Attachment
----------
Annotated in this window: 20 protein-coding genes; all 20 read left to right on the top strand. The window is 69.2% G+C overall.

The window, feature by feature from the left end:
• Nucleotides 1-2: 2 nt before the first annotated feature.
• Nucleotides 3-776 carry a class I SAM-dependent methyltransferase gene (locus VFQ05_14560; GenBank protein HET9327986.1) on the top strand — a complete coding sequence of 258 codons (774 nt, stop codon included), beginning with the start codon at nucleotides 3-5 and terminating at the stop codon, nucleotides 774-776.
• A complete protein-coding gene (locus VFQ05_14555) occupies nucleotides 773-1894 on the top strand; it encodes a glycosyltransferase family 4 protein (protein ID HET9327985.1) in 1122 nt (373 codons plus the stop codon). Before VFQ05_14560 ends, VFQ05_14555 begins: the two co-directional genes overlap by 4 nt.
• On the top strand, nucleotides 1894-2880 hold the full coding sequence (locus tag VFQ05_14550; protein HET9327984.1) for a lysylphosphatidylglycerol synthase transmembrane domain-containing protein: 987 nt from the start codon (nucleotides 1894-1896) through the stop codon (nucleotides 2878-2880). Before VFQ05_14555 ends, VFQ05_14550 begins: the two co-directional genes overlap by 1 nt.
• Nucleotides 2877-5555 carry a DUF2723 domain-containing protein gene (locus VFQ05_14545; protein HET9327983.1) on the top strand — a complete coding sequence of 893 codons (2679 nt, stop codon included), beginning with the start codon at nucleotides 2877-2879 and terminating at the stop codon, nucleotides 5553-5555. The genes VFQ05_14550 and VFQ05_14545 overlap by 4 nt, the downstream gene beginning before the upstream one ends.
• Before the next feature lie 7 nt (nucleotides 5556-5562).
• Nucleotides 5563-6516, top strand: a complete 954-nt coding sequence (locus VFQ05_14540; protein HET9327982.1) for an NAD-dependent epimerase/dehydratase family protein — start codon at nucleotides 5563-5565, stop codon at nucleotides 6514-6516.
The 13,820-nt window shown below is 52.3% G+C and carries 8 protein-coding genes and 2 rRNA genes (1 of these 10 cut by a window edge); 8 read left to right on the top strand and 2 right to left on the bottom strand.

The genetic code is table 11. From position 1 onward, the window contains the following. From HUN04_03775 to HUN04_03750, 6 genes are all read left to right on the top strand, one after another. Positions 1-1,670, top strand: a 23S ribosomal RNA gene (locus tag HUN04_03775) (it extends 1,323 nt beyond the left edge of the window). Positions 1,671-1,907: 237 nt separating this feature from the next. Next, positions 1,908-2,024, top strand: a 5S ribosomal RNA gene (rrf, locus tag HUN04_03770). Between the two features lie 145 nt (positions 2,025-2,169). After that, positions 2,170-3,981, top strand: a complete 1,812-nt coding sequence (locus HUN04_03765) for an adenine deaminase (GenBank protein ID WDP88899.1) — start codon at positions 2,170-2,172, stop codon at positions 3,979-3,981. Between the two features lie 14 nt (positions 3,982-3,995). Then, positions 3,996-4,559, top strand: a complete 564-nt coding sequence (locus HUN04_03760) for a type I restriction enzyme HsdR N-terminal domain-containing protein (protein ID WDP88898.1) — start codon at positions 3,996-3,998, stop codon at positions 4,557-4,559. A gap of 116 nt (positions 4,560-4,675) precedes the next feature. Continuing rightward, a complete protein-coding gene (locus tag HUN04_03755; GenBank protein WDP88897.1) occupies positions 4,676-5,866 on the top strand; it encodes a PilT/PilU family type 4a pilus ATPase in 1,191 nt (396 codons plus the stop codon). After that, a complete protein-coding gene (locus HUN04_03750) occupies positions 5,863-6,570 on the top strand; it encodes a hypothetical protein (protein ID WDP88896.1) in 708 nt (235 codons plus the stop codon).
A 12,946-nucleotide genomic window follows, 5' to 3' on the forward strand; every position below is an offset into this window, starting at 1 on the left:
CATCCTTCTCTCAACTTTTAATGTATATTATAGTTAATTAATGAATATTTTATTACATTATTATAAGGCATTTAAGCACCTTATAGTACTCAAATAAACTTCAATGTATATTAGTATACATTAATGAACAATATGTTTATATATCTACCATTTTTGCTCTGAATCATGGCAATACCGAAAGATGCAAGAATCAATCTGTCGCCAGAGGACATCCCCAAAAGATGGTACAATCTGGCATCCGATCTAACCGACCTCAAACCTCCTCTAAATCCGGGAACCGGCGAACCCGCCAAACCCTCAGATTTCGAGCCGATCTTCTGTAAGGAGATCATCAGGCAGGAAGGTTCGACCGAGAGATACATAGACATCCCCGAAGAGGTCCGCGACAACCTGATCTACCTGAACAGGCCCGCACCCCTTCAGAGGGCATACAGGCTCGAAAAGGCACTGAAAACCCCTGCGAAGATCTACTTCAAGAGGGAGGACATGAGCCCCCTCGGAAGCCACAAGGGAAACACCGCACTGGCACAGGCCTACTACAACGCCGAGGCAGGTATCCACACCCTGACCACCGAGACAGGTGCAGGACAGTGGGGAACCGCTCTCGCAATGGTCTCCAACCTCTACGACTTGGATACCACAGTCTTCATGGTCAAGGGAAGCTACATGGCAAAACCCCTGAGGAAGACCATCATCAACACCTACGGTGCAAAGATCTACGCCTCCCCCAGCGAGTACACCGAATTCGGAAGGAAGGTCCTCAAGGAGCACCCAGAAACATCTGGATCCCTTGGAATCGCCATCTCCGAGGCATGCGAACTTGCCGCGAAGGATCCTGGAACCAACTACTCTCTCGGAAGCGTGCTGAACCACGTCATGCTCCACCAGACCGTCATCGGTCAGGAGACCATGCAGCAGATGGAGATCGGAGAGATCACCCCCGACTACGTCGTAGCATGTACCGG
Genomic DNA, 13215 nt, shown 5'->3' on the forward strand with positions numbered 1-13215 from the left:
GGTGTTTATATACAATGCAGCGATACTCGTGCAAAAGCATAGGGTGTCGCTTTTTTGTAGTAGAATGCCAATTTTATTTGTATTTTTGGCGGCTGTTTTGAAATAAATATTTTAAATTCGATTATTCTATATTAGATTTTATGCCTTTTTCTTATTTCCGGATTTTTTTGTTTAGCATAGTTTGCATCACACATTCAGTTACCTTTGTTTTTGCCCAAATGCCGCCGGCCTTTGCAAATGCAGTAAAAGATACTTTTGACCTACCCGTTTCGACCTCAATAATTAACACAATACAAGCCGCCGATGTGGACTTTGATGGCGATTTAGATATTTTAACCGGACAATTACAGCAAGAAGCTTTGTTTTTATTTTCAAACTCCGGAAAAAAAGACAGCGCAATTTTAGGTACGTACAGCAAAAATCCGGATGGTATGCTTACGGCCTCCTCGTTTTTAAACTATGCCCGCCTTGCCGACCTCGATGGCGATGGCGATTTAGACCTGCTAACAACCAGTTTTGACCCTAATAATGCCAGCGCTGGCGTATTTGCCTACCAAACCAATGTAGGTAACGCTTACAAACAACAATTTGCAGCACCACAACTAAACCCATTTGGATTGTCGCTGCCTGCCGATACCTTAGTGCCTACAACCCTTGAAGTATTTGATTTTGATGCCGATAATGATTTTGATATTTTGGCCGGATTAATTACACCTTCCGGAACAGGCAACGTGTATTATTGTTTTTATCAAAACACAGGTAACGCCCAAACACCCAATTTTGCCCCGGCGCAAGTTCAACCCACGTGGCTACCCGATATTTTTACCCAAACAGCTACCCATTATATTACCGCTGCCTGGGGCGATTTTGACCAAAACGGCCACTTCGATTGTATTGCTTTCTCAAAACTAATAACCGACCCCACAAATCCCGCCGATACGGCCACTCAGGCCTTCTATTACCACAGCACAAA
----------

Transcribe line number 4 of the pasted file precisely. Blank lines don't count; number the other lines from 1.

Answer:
• Nucleotides 3-776 carry a class I SAM-dependent methyltransferase gene (locus VFQ05_14560; GenBank protein HET9327986.1) on the top strand — a complete coding sequence of 258 codons (774 nt, stop codon included), beginning with the start codon at nucleotides 3-5 and terminating at the stop codon, nucleotides 774-776.